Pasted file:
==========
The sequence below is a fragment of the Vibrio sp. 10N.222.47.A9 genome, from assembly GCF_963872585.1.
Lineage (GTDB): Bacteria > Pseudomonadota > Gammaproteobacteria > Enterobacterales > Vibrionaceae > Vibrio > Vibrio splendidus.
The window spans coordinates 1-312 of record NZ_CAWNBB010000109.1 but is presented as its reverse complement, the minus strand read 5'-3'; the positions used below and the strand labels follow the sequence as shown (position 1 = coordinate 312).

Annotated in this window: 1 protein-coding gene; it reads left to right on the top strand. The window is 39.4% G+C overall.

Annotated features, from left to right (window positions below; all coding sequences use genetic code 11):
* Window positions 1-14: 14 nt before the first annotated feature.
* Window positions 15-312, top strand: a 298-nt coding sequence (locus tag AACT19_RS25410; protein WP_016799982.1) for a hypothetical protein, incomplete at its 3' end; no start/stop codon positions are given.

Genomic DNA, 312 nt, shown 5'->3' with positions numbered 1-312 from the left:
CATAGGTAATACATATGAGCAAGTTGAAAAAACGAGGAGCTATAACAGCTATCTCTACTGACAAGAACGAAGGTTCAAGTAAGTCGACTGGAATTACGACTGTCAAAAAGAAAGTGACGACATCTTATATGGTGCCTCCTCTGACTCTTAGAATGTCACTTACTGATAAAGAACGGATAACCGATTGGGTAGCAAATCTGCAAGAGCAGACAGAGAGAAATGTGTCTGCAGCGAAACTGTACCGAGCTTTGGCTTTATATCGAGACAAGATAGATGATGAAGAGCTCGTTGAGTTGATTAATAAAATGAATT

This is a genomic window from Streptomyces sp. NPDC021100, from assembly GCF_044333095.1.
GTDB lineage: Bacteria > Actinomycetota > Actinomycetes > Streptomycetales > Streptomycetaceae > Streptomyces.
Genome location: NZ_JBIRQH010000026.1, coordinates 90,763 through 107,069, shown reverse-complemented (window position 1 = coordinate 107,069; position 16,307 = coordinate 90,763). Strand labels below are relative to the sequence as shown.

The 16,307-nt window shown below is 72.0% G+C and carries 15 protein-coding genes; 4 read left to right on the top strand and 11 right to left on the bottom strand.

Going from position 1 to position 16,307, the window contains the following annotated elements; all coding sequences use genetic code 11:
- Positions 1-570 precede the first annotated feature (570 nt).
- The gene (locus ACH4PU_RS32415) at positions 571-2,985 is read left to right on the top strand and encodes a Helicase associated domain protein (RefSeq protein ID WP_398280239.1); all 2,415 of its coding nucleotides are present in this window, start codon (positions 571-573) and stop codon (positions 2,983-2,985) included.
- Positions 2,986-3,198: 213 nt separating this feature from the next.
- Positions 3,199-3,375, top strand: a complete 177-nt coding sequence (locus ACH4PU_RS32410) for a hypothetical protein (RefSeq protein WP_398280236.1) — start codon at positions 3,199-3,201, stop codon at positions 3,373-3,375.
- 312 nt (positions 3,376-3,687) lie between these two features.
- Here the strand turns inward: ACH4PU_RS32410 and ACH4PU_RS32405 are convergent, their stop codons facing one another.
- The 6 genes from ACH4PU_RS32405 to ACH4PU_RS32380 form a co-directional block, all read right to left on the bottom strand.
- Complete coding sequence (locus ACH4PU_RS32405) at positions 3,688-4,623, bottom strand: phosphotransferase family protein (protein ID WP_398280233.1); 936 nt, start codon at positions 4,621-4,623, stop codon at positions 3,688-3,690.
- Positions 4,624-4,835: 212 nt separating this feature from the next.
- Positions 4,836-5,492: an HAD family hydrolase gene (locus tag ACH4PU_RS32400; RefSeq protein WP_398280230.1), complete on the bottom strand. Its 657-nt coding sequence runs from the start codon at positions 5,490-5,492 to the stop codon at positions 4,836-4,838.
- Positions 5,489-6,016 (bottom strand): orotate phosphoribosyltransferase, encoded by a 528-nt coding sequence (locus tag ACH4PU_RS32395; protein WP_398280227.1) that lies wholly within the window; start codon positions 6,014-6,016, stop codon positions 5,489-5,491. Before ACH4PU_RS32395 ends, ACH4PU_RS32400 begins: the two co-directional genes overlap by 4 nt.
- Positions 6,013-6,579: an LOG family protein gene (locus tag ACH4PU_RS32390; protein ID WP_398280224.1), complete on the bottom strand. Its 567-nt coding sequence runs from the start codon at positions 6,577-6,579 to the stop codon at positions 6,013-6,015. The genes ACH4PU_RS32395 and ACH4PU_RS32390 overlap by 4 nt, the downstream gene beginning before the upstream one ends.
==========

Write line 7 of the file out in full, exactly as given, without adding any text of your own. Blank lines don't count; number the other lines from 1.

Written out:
* Window positions 15-312, top strand: a 298-nt coding sequence (locus tag AACT19_RS25410; protein WP_016799982.1) for a hypothetical protein, incomplete at its 3' end; no start/stop codon positions are given.